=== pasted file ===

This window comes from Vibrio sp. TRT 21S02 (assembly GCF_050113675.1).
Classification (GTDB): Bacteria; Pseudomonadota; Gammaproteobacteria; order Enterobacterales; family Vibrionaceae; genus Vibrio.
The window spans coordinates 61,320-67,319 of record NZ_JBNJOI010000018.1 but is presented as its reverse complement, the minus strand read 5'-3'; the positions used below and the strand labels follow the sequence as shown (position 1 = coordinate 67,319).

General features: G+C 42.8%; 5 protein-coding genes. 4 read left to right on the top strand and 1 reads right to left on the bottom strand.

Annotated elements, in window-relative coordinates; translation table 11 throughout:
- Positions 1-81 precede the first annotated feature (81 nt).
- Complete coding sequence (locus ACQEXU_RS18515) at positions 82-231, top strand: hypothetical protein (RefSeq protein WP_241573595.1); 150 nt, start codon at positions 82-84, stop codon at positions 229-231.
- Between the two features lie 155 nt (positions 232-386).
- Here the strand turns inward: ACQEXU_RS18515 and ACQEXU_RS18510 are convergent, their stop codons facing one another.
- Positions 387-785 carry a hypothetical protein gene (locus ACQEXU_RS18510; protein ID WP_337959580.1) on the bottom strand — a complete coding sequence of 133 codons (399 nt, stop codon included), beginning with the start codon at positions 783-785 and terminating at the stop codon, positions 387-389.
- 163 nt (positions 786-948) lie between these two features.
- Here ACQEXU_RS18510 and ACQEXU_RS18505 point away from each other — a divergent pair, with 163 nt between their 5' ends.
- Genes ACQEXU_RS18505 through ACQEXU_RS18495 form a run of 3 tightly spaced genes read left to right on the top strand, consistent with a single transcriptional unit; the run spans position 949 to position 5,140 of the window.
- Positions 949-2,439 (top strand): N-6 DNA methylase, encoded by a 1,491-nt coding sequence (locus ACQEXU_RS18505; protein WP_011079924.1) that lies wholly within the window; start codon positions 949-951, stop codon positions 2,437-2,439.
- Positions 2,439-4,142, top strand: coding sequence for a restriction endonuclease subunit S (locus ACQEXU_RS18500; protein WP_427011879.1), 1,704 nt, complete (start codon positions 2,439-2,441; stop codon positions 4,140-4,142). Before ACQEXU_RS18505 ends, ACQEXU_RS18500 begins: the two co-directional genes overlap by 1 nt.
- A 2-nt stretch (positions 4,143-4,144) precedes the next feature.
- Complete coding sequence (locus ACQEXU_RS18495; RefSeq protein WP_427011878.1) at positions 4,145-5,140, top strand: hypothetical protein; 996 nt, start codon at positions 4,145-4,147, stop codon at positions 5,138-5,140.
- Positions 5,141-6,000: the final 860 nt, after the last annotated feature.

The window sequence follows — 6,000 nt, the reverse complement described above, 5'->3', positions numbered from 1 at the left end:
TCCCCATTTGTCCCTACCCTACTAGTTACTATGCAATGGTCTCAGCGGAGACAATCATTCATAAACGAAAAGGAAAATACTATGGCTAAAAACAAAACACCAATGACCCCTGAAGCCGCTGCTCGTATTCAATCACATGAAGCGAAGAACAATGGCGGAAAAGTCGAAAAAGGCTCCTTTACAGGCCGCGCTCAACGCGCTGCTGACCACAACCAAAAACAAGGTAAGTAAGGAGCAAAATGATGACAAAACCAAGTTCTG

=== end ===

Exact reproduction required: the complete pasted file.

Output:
This window comes from Vibrio sp. TRT 21S02 (assembly GCF_050113675.1).
Classification (GTDB): Bacteria; Pseudomonadota; Gammaproteobacteria; order Enterobacterales; family Vibrionaceae; genus Vibrio.
The window spans coordinates 61,320-67,319 of record NZ_JBNJOI010000018.1 but is presented as its reverse complement, the minus strand read 5'-3'; the positions used below and the strand labels follow the sequence as shown (position 1 = coordinate 67,319).

General features: G+C 42.8%; 5 protein-coding genes. 4 read left to right on the top strand and 1 reads right to left on the bottom strand.

Annotated elements, in window-relative coordinates; translation table 11 throughout:
- Positions 1-81 precede the first annotated feature (81 nt).
- Complete coding sequence (locus ACQEXU_RS18515) at positions 82-231, top strand: hypothetical protein (RefSeq protein WP_241573595.1); 150 nt, start codon at positions 82-84, stop codon at positions 229-231.
- Between the two features lie 155 nt (positions 232-386).
- Here the strand turns inward: ACQEXU_RS18515 and ACQEXU_RS18510 are convergent, their stop codons facing one another.
- Positions 387-785 carry a hypothetical protein gene (locus ACQEXU_RS18510; protein ID WP_337959580.1) on the bottom strand — a complete coding sequence of 133 codons (399 nt, stop codon included), beginning with the start codon at positions 783-785 and terminating at the stop codon, positions 387-389.
- 163 nt (positions 786-948) lie between these two features.
- Here ACQEXU_RS18510 and ACQEXU_RS18505 point away from each other — a divergent pair, with 163 nt between their 5' ends.
- Genes ACQEXU_RS18505 through ACQEXU_RS18495 form a run of 3 tightly spaced genes read left to right on the top strand, consistent with a single transcriptional unit; the run spans position 949 to position 5,140 of the window.
- Positions 949-2,439 (top strand): N-6 DNA methylase, encoded by a 1,491-nt coding sequence (locus ACQEXU_RS18505; protein WP_011079924.1) that lies wholly within the window; start codon positions 949-951, stop codon positions 2,437-2,439.
- Positions 2,439-4,142, top strand: coding sequence for a restriction endonuclease subunit S (locus ACQEXU_RS18500; protein WP_427011879.1), 1,704 nt, complete (start codon positions 2,439-2,441; stop codon positions 4,140-4,142). Before ACQEXU_RS18505 ends, ACQEXU_RS18500 begins: the two co-directional genes overlap by 1 nt.
- A 2-nt stretch (positions 4,143-4,144) precedes the next feature.
- Complete coding sequence (locus ACQEXU_RS18495; RefSeq protein WP_427011878.1) at positions 4,145-5,140, top strand: hypothetical protein; 996 nt, start codon at positions 4,145-4,147, stop codon at positions 5,138-5,140.
- Positions 5,141-6,000: the final 860 nt, after the last annotated feature.

The window sequence follows — 6,000 nt, the reverse complement described above, 5'->3', positions numbered from 1 at the left end:
TCCCCATTTGTCCCTACCCTACTAGTTACTATGCAATGGTCTCAGCGGAGACAATCATTCATAAACGAAAAGGAAAATACTATGGCTAAAAACAAAACACCAATGACCCCTGAAGCCGCTGCTCGTATTCAATCACATGAAGCGAAGAACAATGGCGGAAAAGTCGAAAAAGGCTCCTTTACAGGCCGCGCTCAACGCGCTGCTGACCACAACCAAAAACAAGGTAAGTAAGGAGCAAAATGATGACAAAACCAAGTTCTG